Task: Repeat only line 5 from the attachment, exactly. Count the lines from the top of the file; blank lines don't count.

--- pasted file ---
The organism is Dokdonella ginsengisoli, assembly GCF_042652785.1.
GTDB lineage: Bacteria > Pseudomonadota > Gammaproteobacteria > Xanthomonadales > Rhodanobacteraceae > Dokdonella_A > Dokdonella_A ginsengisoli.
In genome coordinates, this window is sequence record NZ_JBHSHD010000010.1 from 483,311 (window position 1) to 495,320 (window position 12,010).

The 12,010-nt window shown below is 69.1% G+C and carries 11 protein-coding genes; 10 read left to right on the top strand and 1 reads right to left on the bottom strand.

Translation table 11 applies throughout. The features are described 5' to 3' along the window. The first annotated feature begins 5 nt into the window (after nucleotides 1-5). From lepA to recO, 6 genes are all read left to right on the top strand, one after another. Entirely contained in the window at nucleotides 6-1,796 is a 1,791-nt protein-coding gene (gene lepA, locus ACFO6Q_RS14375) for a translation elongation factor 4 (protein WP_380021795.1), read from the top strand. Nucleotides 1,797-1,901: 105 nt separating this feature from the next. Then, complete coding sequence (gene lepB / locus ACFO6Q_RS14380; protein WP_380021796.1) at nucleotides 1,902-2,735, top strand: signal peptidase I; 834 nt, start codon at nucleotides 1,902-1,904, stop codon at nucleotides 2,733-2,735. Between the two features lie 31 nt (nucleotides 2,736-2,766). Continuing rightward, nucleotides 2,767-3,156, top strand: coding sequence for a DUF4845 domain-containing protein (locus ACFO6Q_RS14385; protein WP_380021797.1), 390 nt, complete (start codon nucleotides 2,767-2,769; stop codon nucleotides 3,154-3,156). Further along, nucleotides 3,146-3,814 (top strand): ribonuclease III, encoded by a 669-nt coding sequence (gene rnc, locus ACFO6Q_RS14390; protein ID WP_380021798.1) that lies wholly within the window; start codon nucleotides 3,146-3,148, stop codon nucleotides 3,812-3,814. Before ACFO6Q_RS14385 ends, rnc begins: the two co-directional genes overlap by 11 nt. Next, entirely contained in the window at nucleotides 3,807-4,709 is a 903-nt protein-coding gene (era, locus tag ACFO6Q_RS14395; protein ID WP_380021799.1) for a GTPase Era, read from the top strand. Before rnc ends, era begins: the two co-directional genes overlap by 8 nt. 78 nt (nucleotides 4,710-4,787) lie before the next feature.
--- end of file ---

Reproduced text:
Translation table 11 applies throughout. The features are described 5' to 3' along the window. The first annotated feature begins 5 nt into the window (after nucleotides 1-5). From lepA to recO, 6 genes are all read left to right on the top strand, one after another. Entirely contained in the window at nucleotides 6-1,796 is a 1,791-nt protein-coding gene (gene lepA, locus ACFO6Q_RS14375) for a translation elongation factor 4 (protein WP_380021795.1), read from the top strand. Nucleotides 1,797-1,901: 105 nt separating this feature from the next. Then, complete coding sequence (gene lepB / locus ACFO6Q_RS14380; protein WP_380021796.1) at nucleotides 1,902-2,735, top strand: signal peptidase I; 834 nt, start codon at nucleotides 1,902-1,904, stop codon at nucleotides 2,733-2,735. Between the two features lie 31 nt (nucleotides 2,736-2,766). Continuing rightward, nucleotides 2,767-3,156, top strand: coding sequence for a DUF4845 domain-containing protein (locus ACFO6Q_RS14385; protein WP_380021797.1), 390 nt, complete (start codon nucleotides 2,767-2,769; stop codon nucleotides 3,154-3,156). Further along, nucleotides 3,146-3,814 (top strand): ribonuclease III, encoded by a 669-nt coding sequence (gene rnc, locus ACFO6Q_RS14390; protein ID WP_380021798.1) that lies wholly within the window; start codon nucleotides 3,146-3,148, stop codon nucleotides 3,812-3,814. Before ACFO6Q_RS14385 ends, rnc begins: the two co-directional genes overlap by 11 nt. Next, entirely contained in the window at nucleotides 3,807-4,709 is a 903-nt protein-coding gene (era, locus tag ACFO6Q_RS14395; protein ID WP_380021799.1) for a GTPase Era, read from the top strand. Before rnc ends, era begins: the two co-directional genes overlap by 8 nt. 78 nt (nucleotides 4,710-4,787) lie before the next feature.